For the Seattle Seahawks, the 2019 season ended on a cold night at Lambeau Field in a divisional round playoff loss to the Green Bay Packers, however, with Super Bowl LIV now in the background, fans are beginning to look forward to 2020. The first set of questions many fans ask at the conclusion of the season are about which players on the roster are set to potentially leave as free agents, and which impact players on other teams will become available.
With that being the case, the question immediately then turns to how much cap space teams have for the coming season, as that is certain to be a factor in how active a team is in the free agent market. In checking OverTheCap.com, the Seahawks are currently listed as having $50.755M in cap space for 2019. However, that number fails to account for a handful of items.
For starters, the $50.755M only takes the 48 players the Seahawks currently have under contract into consideration. As such, $1.5M is necessary to account for cap hits of the final three players that will round out the 51 players who count against the cap during the offseason. Next, the number on OTC does not set aside any reserve for either the practice squad or injured reserve. Roughly $4M is likely necessary to cover these costs, so that number must be set aside as well.
Lastly, the team will need to have money allocated to cover the cost of the 2020 cap hits above the minimum salary slots currently occupying the bottom slots on the roster. With the Hawks projected to have eight picks in the draft, the cost of those eight picks based on where the team is currently projected to pick, the team will need roughly $3.5M above the minimum salary slots currently at the bottom of the roster to cover these picks. This number is subject to change, as trading down would reduce this number, while trading up could potentially see this number increase. In any case, as we’re simply looking for an approximation, $3.5M is close enough for the purposes of this analysis.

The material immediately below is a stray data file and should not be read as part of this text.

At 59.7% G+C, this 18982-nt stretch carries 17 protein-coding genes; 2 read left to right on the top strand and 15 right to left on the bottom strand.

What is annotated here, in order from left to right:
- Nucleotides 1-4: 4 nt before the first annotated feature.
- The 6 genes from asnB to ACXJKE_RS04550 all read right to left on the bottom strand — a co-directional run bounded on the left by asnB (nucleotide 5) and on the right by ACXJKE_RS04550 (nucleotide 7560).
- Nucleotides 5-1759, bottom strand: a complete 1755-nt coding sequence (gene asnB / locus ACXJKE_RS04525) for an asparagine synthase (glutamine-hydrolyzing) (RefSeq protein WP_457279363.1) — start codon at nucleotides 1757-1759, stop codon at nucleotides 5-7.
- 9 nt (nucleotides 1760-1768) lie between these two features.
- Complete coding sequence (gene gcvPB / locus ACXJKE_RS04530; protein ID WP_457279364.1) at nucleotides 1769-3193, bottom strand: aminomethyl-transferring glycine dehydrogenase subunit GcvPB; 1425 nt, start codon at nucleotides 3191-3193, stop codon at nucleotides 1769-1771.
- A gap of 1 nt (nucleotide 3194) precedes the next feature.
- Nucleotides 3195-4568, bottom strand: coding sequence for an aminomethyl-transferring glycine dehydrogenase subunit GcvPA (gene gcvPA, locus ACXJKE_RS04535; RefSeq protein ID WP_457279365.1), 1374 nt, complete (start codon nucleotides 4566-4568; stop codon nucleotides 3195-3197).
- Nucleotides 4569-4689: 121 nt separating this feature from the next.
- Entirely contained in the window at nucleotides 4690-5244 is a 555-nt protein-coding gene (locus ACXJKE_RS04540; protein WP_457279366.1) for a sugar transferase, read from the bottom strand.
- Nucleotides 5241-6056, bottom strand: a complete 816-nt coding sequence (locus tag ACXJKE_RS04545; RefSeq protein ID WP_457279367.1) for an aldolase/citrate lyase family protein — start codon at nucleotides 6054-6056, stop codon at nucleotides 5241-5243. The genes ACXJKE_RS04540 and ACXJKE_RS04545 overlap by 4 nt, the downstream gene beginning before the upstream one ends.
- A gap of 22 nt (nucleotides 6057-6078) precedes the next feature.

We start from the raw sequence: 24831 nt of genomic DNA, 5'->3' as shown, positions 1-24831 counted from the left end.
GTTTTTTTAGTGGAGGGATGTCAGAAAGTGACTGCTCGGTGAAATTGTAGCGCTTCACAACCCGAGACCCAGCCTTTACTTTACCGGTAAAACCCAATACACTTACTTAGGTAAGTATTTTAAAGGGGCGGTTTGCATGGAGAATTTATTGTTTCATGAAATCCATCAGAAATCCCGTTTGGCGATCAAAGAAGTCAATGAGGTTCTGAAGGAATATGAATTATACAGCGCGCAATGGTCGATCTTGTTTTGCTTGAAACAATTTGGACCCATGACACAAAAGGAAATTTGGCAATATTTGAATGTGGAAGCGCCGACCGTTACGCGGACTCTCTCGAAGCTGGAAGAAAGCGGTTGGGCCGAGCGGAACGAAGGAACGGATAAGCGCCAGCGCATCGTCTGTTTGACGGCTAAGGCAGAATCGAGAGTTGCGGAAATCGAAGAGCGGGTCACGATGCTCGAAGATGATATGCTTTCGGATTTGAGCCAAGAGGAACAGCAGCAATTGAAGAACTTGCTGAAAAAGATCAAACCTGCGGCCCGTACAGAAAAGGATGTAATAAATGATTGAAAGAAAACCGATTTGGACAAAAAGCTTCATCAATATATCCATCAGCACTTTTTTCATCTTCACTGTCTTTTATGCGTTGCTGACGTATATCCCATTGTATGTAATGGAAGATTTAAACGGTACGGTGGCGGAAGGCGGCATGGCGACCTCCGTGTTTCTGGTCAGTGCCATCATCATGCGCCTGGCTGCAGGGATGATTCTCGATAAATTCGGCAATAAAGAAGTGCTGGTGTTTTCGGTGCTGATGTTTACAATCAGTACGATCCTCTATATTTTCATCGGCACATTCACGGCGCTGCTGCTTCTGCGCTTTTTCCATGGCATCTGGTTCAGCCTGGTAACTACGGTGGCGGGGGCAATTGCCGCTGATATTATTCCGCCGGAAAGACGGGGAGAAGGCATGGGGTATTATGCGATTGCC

Thus, deducting these amounts from the $50.755M number from OTC we end up at somewhere in the neighborhood of $42M in cap space for 2020. That is before tendering any of the team’s restricted free agents in Joey Hunt, Jacob Hollister, Branden Jackson and David Moore and before extending any of the team’s pending free agents. Also, there are obviously certain veteran players on larger contracts who ended the 2019 season on injured reserve, specifically Ed Dickson and Justin Britt, who could become cap casualties and leave the team with a greater amount of cap space.
Now, the team can go out and get basically whatever free agents it wants based on how creative it wants to get in structuring contracts. For example, while Frank Clark signed a five year contract with the Kansas City Chiefs that averages $20.8M over the life of the contract, he carried just a $6.8M cap hit during the 2020 season. This is not dissimilar from how the Seahawks signed Ed Dickson to a three-year, $10.4M cap hit that averaged $3.46M per year, but which carried just a $1.87M cap hit in 2018, the first year of the deal.
In any case, the Hawks have the room to be aggressive in the market, both with their own free agents like Jadeveon Clowney and Germain Ifedi, as well as in pursuit of free agents from other teams who could potentially hit the market soon.
I know someone in the comments is going to point out that there is another salary cap site that is projecting the Hawks to have a greater amount of 2020 cap space than the $50.755M in space that OTC lists. However, that other site credits the Hawks with more than $10M in cap rollover from 2019, largely tracing back to a multi-million dollar adjustment that was put on the cap in 2018 which cannot be found on any other site and which appears to have no basis. Neither OTC, nor the NFLPA public salary cap report credit the Seahawks with this adjustment, making the number used on that site seeming to be inflated without an understandable reason.